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Wealth Column: Avoiding tax scams during tax season

Here are a five ways to ward off fraudsters who attempt to steal your tax identity.

Bruce Helmer and Peg Webb sit next to each other at a table.
Bruce Helmer and Peg Webb, financial advisers at Wealth Enhancement Group and co-hosts of “Your Money” on KLKS 100.1 FM on Sunday mornings.
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Taxes are one of life’s two certainties.

But we might add a third one: ploys during tax season that attempt to steal your identity — and possibly your refund.

Between January and April, authorities expect a rash of tax-related phone and email phishing scams and identity-theft cases. There are two common varieties of tax fraud, one that involves Social Security numbers that purportedly have some sort of suspicious activity attached to them, and another that threatens people with a tax bill from a fictitious government agency.

The first involves scammers who use email or a phone call to threaten to cancel or suspend the victim’s Social Security numbers due to overdue taxes. Fraudsters pose as IRS agents, who threaten their targets with an arrest and legal prosecution unless they pay the fine “immediately.” Remember, the IRS doesn’t engage taxpayers with email, phone calls, text messages or social media to request personal or financial information.

The second scheme involves mailing an official-looking letter that threatens an IRS lien or tax levy owed to some not-existent government agency such as the “Bureau of Tax Enforcement.” The letter tries to scare the recipient into paying the fine using a specific payment method such as a prepaid debit card, gift card or wire transfer. (Note: The IRS never uses these forms of payment.)

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What to Look For in Tax Identity Scams

Tax identity theft is especially difficult to detect before the fraud occurs. But here are common telltale signs:

  • If your federal income tax return has already been filed by someone else using your Personal Identifiable Information, they may try to shortstop your refund. When you file your return, the IRS will send you a notice letter indicating that your refund has already been issued.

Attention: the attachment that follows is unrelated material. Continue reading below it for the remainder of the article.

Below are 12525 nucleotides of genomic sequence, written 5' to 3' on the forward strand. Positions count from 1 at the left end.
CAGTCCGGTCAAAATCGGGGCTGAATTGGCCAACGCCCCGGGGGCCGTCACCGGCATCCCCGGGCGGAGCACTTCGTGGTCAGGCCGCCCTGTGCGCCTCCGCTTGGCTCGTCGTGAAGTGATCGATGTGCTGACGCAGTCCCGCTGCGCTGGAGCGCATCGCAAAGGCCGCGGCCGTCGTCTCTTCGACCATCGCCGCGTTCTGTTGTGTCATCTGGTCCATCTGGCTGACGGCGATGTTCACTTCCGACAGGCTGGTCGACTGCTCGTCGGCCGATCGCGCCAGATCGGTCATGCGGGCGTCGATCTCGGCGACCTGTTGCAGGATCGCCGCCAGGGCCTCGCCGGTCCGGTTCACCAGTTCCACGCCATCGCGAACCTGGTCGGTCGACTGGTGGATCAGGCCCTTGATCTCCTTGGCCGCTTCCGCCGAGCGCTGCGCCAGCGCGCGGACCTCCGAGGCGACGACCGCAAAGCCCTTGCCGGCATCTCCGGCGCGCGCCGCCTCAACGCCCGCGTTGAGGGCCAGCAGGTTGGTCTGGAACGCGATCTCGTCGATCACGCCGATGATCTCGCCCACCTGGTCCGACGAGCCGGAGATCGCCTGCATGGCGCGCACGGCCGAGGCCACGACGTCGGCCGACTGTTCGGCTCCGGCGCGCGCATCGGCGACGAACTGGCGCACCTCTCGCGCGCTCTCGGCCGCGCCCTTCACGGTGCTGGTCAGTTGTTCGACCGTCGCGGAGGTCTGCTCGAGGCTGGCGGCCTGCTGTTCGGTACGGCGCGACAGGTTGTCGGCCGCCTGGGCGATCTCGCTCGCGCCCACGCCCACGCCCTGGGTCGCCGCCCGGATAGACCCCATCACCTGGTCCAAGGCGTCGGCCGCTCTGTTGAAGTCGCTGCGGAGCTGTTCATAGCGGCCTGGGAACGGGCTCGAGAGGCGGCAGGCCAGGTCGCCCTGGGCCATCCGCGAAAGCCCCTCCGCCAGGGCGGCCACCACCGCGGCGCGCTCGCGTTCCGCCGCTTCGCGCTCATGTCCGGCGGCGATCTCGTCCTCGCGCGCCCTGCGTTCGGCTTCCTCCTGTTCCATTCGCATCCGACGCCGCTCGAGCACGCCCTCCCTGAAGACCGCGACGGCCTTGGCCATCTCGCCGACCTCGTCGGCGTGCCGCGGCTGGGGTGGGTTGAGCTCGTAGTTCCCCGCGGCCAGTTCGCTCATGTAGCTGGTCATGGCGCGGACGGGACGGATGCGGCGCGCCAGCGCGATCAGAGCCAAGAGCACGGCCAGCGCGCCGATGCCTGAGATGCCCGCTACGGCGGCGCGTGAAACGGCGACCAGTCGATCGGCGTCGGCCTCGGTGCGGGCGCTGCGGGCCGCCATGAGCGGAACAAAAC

• Sometimes, thieves who have stolen your Social Security number will use it to obtain employment and not pay taxes. Their employers will report those earnings to the IRS. Once the IRS catches the discrepancy, it will send you an action letter stating that you’ve failed to declare all of your income. 
  • Over the past two years, there’s been an outbreak of COVID-19 scams related to economic impact payments, whereby identity thieves use calls, texts and email phishing attempts to ask you to verify or provide your financial information so you can get a government payment or refund faster.

Victims of tax identity fraud usually only find out that they’ve been scammed when the IRS refuses to process the legitimate return because the indicated taxpayers have already filed returns and refund checks have been issued.

Five Recommendations for Avoiding Tax Identity Theft

Here are five steps you can take to avoid being victimized by tax identity fraud:

  1. Secure your sensitive information. Never send personally sensitive information via email or text. The IRS will never contact you via these methods, so if you receive email or text requests that look like they come from the IRS, ignore them. If you file online, always use a secure connection. 
  2. File early. If you have the ability to file your return early, do so. The IRS processes returns mostly on a “first come, first served” basis, and filing early takes the advantage of time delays away from criminals. 
  3. Protect your Social Security number. Be very suspicious if (1) you receive a letter from the IRS about a tax return you did not file; (2) are not permitted to e-file your tax return because of a duplicate Social Security number; (3) receive a notification that an online IRS account has been created in your name when you never took any action; or (4) you get a notice from the IRS claiming that you received wages from an unknown employer. 
  4. Check your credit report regularly, at least once a year. You can download your credit report for free once a year at freecreditreport.com during tax season and place a credit freeze if necessary.
  5. Sign up for an Identity Protection PIN. Last year, the IRS made its Identity Protection PIN program available for all taxpayers. Previously only available to victims of identity theft or taxpayers in certain states, the Idenity Protection PIN is a six-digit code known only to the taxpayer and to the IRS. It helps prevent fraudsters from filing phony returns using your Personal Identifiable Information.

If you or your business has been victimized by tax-related identity theft, contact the police or FBI, and visit the www.IRS.gov website to learn about further actions you can take.

The opinions voiced in this material are for general information only and are not intended to provide specific advice or recommendations for any individual.

Bruce Helmer and Peg Webb are financial advisers at Wealth Enhancement Group and co-hosts of “Your Money” on News Radio 830 WCCO on Sunday mornings. Email Bruce and Peg at yourmoney@wealthenhancement.com. Securities offered through LPL Financial, Member FINRA/SIPC. Advisory services offered through Wealth Enhancement Advisory Services, LLC, a registered investment adviser. Wealth Enhancement Group and Wealth Enhancement Advisory Services are separate entities from LPL.

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